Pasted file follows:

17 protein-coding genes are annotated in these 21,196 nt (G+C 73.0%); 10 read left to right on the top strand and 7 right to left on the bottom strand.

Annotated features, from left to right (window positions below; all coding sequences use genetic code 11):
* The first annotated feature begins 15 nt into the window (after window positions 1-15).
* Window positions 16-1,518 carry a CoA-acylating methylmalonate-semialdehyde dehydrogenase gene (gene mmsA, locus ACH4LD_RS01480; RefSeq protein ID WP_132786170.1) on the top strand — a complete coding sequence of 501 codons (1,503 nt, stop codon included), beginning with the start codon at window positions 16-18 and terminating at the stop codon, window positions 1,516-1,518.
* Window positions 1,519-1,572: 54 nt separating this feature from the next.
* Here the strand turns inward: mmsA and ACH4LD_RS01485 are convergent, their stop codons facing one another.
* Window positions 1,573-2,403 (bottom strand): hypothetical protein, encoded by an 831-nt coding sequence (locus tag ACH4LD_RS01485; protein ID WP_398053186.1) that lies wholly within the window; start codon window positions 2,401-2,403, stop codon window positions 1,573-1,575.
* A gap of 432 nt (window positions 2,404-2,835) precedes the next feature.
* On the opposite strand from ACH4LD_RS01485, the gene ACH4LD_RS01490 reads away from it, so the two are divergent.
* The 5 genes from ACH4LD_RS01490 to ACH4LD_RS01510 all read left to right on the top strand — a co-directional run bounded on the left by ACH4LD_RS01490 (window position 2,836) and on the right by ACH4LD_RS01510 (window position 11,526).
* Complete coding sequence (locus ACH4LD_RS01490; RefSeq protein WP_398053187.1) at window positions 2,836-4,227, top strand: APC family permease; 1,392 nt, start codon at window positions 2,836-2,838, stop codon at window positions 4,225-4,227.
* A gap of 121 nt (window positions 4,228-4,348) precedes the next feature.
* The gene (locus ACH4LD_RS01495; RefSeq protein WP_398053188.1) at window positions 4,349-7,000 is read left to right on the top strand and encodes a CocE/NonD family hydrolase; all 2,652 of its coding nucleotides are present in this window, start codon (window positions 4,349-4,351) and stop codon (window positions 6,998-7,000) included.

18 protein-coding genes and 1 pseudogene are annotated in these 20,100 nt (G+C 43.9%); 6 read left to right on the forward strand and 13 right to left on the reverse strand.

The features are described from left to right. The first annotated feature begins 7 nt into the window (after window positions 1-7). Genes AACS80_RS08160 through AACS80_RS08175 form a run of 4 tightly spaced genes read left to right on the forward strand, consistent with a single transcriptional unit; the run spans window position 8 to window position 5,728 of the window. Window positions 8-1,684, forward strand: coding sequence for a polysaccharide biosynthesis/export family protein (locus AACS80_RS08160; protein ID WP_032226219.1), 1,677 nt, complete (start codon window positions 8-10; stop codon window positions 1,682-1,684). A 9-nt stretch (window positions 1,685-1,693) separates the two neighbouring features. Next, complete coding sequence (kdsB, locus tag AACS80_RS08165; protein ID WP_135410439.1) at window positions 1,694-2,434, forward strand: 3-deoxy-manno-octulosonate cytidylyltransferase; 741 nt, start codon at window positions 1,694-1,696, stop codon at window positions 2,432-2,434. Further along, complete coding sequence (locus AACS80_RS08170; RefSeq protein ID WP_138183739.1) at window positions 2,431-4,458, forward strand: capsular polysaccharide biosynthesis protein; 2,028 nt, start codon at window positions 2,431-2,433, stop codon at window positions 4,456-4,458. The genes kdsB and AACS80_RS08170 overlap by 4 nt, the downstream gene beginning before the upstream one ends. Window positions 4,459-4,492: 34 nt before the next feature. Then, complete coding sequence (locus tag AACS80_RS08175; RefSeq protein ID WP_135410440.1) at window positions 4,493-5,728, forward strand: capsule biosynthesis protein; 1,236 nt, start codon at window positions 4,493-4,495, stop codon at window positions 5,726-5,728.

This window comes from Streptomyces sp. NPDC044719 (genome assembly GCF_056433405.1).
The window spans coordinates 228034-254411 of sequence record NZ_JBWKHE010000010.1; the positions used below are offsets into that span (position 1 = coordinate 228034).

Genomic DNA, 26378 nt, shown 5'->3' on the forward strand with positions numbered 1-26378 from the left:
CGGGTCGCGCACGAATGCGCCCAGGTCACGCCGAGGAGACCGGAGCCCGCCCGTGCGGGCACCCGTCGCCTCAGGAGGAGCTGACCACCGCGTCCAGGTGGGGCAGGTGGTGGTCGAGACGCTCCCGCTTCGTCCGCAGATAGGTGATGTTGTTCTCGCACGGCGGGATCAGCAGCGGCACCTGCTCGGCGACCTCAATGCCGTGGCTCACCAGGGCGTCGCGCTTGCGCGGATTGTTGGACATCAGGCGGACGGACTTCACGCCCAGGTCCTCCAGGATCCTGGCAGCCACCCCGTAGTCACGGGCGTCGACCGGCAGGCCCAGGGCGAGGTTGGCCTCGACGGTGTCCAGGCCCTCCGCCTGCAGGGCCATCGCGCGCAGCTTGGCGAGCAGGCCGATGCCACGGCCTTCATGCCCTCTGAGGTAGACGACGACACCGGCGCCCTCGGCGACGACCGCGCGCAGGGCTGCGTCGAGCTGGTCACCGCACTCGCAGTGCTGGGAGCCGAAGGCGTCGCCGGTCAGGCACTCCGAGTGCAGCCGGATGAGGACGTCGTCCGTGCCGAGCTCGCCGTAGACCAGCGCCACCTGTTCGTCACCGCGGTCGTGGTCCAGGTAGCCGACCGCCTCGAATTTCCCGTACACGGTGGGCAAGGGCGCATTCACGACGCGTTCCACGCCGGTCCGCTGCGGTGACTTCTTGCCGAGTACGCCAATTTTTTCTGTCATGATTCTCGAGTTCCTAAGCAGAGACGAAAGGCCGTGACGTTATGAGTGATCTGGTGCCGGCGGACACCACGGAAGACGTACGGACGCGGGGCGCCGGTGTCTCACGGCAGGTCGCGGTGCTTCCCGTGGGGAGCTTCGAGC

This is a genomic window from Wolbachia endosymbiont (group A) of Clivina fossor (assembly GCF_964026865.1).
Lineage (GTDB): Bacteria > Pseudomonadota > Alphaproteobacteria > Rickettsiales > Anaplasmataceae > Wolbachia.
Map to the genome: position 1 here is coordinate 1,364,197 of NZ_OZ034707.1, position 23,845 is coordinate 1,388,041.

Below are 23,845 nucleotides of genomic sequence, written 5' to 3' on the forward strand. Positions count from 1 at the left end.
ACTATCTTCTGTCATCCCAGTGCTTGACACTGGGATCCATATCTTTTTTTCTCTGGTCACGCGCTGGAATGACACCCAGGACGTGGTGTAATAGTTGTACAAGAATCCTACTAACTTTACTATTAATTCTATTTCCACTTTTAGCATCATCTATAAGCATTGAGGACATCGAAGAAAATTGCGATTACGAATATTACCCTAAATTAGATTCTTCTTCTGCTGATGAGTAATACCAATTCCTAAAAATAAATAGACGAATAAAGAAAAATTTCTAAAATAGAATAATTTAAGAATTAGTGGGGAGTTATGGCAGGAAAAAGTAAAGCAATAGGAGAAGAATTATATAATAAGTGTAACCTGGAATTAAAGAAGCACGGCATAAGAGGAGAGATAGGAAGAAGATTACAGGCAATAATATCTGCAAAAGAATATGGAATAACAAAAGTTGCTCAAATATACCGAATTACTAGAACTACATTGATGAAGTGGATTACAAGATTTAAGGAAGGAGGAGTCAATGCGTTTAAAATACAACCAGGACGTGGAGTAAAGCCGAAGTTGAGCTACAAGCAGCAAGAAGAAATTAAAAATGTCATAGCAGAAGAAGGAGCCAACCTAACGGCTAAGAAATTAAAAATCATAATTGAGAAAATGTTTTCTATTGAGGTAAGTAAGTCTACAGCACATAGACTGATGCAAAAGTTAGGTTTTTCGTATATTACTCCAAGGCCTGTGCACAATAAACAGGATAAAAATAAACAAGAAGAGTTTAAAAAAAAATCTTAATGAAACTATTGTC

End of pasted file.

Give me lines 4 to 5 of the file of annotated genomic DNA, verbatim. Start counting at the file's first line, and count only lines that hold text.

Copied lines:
* Window positions 16-1,518 carry a CoA-acylating methylmalonate-semialdehyde dehydrogenase gene (gene mmsA, locus ACH4LD_RS01480; RefSeq protein ID WP_132786170.1) on the top strand — a complete coding sequence of 501 codons (1,503 nt, stop codon included), beginning with the start codon at window positions 16-18 and terminating at the stop codon, window positions 1,516-1,518.
* Window positions 1,519-1,572: 54 nt separating this feature from the next.